Karine Bosch’s Blog

On SharePoint

Walkthrough 1 – Developing a Simple Event Receiver

The planets in our solar system have a unique name. This walkthrough demonstrates how you can check if the name of the planet entered by the user doesn’t already exist in the Planets list. If it doesn’t exist, the creation of the planet can be done. If the name is already entered, the creation must be cancelled.


  1.  Create a custom list with the name Planet.
  2.  Change the name of the Title column into Planet. Change the number of maximum characters to 100.
  3. Add a column with the name Distance. This column will contain the distance to the sun and is of type Number.
  4. Add a column with the name Moons. This column will contain the number of moons and is a column of type Number. Set the number of decimal places to zero.
  5. Enter a first item with the following data:

a. Planet: Mars

b. Moons: 2

c. Distance: 229.000.000 (remark: this is the distance in kilometers)

Step 1 – Create the event handler

1. Open Visual Studio 2008 and create a class library project with the name UniverseEventHandlers.

2. Add a reference to the Microsoft.SharePoint.dll which can be found on the .NET tab under the label Windows SharePoint Services.



3. Add the following using statement to the top of the class file:

using Microsoft.SharePoint;

4. Give your class the name PlanetItemEventReceiver and let it inherit from SPItemEventReceiver.

public class PlanetItemEventReceiver: SPItemEventReceiver 
   // add your code here

5. Because you want to check the name of the planet before the data is saved, you have to implement the ItemAdding event. Add therefore the following code:

public override void  ItemAdding(SPItemEventProperties properties)

6. The properties argument contains information about the context. It contains properties like:

a. ErrorMessage

b. Status

c. ListId

d. ListTitle

e. ListItem

f. ListItemId

g. BeforeProperties

h. AfterProperties

i. CurrentUserId

j. SiteId

k. WebUrl

7. The method must contain the code to check the existence of the planet. The best way to do this is by using the SPQuery object, which can execute CAML queries against a SharePoint list. When a planet with the same name is found, the ErrorMessage and Status properties need to be set and the action must be canceled:

public override void  ItemAdding(SPItemEventProperties properties)
    // get the name of the planet that needs to be saved
    string planet = properties.AfterProperties["Title"].ToString();
    using (SPWeb web = properties.OpenWeb())
       // get the Planet list (will be queried for existing planet name)
       SPList list = web.Lists[properties.ListId];
       // build the query
       SPQuery query = new SPQuery();
       query.Query = string.Format("<Where><Eq><FieldRef Name=\"Title\" /><Value Type=\"Text\">{0}</Value></Eq></Where>", planet);
       // execute the query
       SPListItemCollection items = list.GetItems(query);
       if (items != null && items.Count > 0)
           properties.ErrorMessage = string.Format(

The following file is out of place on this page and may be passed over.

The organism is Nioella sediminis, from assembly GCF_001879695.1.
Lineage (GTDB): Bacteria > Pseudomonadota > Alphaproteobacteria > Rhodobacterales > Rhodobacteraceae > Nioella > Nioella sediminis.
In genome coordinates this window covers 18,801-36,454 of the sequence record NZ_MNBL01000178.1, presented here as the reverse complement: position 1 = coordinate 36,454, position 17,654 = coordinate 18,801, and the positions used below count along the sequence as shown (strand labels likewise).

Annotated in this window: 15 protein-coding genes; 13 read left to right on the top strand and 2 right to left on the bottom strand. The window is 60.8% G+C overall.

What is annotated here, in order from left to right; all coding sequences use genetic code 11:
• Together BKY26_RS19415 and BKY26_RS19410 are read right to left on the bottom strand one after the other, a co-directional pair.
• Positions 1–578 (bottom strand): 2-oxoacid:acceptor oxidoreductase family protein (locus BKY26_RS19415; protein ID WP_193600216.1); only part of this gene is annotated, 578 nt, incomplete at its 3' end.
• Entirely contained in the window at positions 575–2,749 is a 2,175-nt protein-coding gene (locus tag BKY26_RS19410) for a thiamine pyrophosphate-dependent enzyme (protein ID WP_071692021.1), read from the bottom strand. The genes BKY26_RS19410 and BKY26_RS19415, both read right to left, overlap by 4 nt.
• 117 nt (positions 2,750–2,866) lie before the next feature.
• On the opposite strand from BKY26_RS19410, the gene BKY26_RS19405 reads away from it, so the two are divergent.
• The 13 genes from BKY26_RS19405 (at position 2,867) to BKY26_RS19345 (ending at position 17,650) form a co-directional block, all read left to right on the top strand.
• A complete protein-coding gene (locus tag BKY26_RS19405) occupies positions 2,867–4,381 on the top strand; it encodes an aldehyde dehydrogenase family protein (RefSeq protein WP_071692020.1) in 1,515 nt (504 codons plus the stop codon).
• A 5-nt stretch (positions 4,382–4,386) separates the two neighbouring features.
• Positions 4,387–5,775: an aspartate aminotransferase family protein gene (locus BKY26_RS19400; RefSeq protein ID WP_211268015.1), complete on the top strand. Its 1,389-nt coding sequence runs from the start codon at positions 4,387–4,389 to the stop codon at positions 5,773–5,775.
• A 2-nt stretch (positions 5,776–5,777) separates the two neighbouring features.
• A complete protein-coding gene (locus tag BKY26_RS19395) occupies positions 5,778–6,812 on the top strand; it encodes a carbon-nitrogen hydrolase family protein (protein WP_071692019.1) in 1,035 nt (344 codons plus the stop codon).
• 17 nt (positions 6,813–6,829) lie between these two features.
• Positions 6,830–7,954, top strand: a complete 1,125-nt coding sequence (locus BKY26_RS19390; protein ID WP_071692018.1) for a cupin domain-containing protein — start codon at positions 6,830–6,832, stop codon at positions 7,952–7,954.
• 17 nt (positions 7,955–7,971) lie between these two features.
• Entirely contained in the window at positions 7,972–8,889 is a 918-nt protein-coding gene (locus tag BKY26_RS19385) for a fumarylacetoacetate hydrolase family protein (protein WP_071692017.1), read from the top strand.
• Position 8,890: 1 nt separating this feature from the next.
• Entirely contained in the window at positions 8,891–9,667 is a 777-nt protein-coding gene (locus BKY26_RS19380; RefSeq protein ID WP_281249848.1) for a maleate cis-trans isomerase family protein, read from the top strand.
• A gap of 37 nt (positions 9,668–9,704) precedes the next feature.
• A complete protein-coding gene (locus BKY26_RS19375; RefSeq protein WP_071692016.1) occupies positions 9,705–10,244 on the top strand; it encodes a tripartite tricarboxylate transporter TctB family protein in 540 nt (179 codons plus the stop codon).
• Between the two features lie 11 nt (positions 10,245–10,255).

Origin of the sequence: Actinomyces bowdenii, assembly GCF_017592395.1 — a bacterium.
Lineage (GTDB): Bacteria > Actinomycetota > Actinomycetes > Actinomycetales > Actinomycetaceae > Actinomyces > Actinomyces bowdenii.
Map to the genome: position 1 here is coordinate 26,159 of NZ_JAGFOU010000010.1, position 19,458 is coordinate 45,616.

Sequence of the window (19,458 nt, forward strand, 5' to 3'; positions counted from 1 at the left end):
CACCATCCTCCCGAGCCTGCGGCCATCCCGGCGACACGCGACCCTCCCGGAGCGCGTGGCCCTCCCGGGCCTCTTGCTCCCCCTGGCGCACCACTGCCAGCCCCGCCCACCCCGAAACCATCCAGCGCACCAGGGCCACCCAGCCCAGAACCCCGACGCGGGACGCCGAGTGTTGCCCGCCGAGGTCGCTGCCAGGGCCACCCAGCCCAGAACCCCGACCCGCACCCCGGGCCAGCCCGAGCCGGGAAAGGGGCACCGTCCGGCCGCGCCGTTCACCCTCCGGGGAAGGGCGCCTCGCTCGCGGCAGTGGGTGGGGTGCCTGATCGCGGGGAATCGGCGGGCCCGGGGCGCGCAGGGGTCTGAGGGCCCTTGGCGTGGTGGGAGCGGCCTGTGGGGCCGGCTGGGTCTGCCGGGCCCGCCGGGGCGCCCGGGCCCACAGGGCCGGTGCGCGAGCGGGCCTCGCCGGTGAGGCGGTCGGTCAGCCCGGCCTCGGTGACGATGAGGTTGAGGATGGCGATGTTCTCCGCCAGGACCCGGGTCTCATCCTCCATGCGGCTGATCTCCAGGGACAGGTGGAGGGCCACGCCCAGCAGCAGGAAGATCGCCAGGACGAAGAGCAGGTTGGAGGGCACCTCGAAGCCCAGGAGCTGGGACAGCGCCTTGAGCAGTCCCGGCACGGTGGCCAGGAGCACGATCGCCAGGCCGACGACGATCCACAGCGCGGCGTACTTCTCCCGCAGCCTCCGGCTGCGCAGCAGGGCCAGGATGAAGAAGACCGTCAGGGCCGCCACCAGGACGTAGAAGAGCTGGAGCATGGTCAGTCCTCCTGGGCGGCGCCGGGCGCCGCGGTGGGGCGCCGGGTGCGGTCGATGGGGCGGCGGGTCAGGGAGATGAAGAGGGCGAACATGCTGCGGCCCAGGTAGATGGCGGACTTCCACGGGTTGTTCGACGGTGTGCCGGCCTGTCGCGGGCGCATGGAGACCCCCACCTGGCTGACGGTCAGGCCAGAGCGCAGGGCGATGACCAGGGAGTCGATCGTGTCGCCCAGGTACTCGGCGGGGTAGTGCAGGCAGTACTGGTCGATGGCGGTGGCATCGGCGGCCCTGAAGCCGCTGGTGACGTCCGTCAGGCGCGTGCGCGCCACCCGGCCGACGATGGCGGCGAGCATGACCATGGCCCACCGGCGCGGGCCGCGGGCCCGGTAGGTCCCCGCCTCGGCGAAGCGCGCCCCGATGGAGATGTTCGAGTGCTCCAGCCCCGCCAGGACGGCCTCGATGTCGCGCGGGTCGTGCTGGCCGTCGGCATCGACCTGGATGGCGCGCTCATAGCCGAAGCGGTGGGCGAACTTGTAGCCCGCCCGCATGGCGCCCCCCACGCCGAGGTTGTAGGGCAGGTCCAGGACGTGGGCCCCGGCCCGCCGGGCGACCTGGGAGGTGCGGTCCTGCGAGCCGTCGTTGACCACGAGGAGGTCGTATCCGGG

"The planet with the name {0} already exists.", planet);
           properties.Status = SPEventReceiverStatus.CancelWithError;
           properties.Cancel = true;

Notice the using construction in the code:

using (SPWeb web = properties.OpenWeb())

This is necessary to dispose correctly from the SPWeb instance to avoid memory leaks.

8. That’s it for the code. Build the project.

Step 2 – Create the feature

The assembly containing the event handlers must be deployed to the Global Assembly Cache.

The best way to deploy an event handler is by creating a feature that can be installed and activated to be used and can be deactivated and uninstalled if not needed anymore.

1. As you are going to deploy the dll into the Global Assembly Cache (GAC), you have to sign the assembly. In the Solution Explorer right-click the project and choose Properties. Activate the Signing tab and choose a key to sign the assembly.

2. Build the project.

3. Create the following folder structure in the Solution Explorer:


4. The feature.xml file is an XML file containing the definition of the feature. Important here to now is:

a. The feature id: must be a unique Guid.

b. The scope: this can be

i. Web: accessible thru the current site.

ii. Site: accessible thru the current site collection and its subsequent sites

iii. WebApplication: accessible thru the current IIS web applications, the site collections and the subsequent sites in it.

iv. Farm: accessible thru the farm.

<?xml version="1.0" encoding="utf-8" ?>
<Feature Id="{BDFA8DAD-F665-46a6-A4E4-87D012C0CEB2}"
    Title="Event Handlers - Walkthrough 1"
    Description="This feature demonstrates a simple event handler that checks the existence of a unique planet name."
    <ElementManifest Location="elements.xml" />


5. The elements.xml file contains the definition of the event handler. Important here to note is:

a. Receivers: element that contains one or more Receiver elements. The Receivers element must contains a ListTemplateId attribute (indicating a list template type) or a ListTemplateOwner attribute (indicating the id of the list when installed through a feature).

b. Receiver: Each type of event handler is contained within a Receiver element.

c. Type: type of the event handler.

d. Assembly: the strong name of the assembly.

e. Class: the namespace and class name of the event handler.

<Elements Id="{F5610B81-A2E2-4957-ABF2-B8ECCD765AF3}" 
  <Receivers ListTemplateId="100">
      <Assembly>UniverseEventHandlers, Version=, Culture=neutral, PublicKeyToken=841f382b41c47c60</Assembly>

6. Add a last file to the root of the project and give it the name install.bat. This file will contain the necessary statements to install and activate the feature:

@SET TEMPLATEDIR="c:\program files\common files\microsoft shared\web server extensions\12\Template"
@SET STSADM="c:\program files\common files\microsoft shared\web server extensions\12\bin\stsadm"